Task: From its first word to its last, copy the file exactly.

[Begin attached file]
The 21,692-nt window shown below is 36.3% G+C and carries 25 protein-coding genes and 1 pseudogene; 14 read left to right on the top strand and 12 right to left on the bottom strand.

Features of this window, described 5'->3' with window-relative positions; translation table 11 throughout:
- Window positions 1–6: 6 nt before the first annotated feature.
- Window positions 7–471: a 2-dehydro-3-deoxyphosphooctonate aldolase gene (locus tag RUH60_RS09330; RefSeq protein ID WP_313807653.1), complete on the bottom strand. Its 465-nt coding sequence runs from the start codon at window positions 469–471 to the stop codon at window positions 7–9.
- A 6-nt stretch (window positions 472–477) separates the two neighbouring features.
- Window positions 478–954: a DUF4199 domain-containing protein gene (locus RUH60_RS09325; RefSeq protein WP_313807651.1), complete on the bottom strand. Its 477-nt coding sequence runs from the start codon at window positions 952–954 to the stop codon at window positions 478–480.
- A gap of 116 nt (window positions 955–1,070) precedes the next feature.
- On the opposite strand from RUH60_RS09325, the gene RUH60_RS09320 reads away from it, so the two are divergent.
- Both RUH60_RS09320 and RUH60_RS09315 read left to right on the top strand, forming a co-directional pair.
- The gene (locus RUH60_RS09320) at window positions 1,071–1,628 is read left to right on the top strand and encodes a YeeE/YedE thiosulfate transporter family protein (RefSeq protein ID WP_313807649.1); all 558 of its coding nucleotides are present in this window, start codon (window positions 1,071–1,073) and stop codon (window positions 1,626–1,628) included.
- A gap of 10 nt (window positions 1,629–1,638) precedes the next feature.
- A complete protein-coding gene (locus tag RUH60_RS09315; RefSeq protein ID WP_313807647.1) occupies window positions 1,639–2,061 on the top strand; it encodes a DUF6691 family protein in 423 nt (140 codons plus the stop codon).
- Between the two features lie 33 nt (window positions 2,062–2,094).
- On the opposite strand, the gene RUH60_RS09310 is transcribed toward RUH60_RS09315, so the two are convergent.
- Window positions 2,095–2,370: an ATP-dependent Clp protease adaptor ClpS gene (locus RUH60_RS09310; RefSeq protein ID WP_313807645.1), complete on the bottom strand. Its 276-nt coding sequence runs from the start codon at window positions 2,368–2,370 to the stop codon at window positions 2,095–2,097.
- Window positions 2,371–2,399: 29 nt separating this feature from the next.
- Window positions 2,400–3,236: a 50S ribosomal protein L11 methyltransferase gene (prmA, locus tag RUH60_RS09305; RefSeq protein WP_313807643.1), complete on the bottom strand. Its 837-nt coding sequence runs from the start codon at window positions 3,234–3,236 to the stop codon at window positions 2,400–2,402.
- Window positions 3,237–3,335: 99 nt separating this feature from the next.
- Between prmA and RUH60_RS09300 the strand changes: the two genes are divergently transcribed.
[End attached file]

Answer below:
The 21,692-nt window shown below is 36.3% G+C and carries 25 protein-coding genes and 1 pseudogene; 14 read left to right on the top strand and 12 right to left on the bottom strand.

Features of this window, described 5'->3' with window-relative positions; translation table 11 throughout:
- Window positions 1–6: 6 nt before the first annotated feature.
- Window positions 7–471: a 2-dehydro-3-deoxyphosphooctonate aldolase gene (locus tag RUH60_RS09330; RefSeq protein ID WP_313807653.1), complete on the bottom strand. Its 465-nt coding sequence runs from the start codon at window positions 469–471 to the stop codon at window positions 7–9.
- A 6-nt stretch (window positions 472–477) separates the two neighbouring features.
- Window positions 478–954: a DUF4199 domain-containing protein gene (locus RUH60_RS09325; RefSeq protein WP_313807651.1), complete on the bottom strand. Its 477-nt coding sequence runs from the start codon at window positions 952–954 to the stop codon at window positions 478–480.
- A gap of 116 nt (window positions 955–1,070) precedes the next feature.
- On the opposite strand from RUH60_RS09325, the gene RUH60_RS09320 reads away from it, so the two are divergent.
- Both RUH60_RS09320 and RUH60_RS09315 read left to right on the top strand, forming a co-directional pair.
- The gene (locus RUH60_RS09320) at window positions 1,071–1,628 is read left to right on the top strand and encodes a YeeE/YedE thiosulfate transporter family protein (RefSeq protein ID WP_313807649.1); all 558 of its coding nucleotides are present in this window, start codon (window positions 1,071–1,073) and stop codon (window positions 1,626–1,628) included.
- A gap of 10 nt (window positions 1,629–1,638) precedes the next feature.
- A complete protein-coding gene (locus tag RUH60_RS09315; RefSeq protein ID WP_313807647.1) occupies window positions 1,639–2,061 on the top strand; it encodes a DUF6691 family protein in 423 nt (140 codons plus the stop codon).
- Between the two features lie 33 nt (window positions 2,062–2,094).
- On the opposite strand, the gene RUH60_RS09310 is transcribed toward RUH60_RS09315, so the two are convergent.
- Window positions 2,095–2,370: an ATP-dependent Clp protease adaptor ClpS gene (locus RUH60_RS09310; RefSeq protein ID WP_313807645.1), complete on the bottom strand. Its 276-nt coding sequence runs from the start codon at window positions 2,368–2,370 to the stop codon at window positions 2,095–2,097.
- Window positions 2,371–2,399: 29 nt separating this feature from the next.
- Window positions 2,400–3,236: a 50S ribosomal protein L11 methyltransferase gene (prmA, locus tag RUH60_RS09305; RefSeq protein WP_313807643.1), complete on the bottom strand. Its 837-nt coding sequence runs from the start codon at window positions 3,234–3,236 to the stop codon at window positions 2,400–2,402.
- Window positions 3,237–3,335: 99 nt separating this feature from the next.
- Between prmA and RUH60_RS09300 the strand changes: the two genes are divergently transcribed.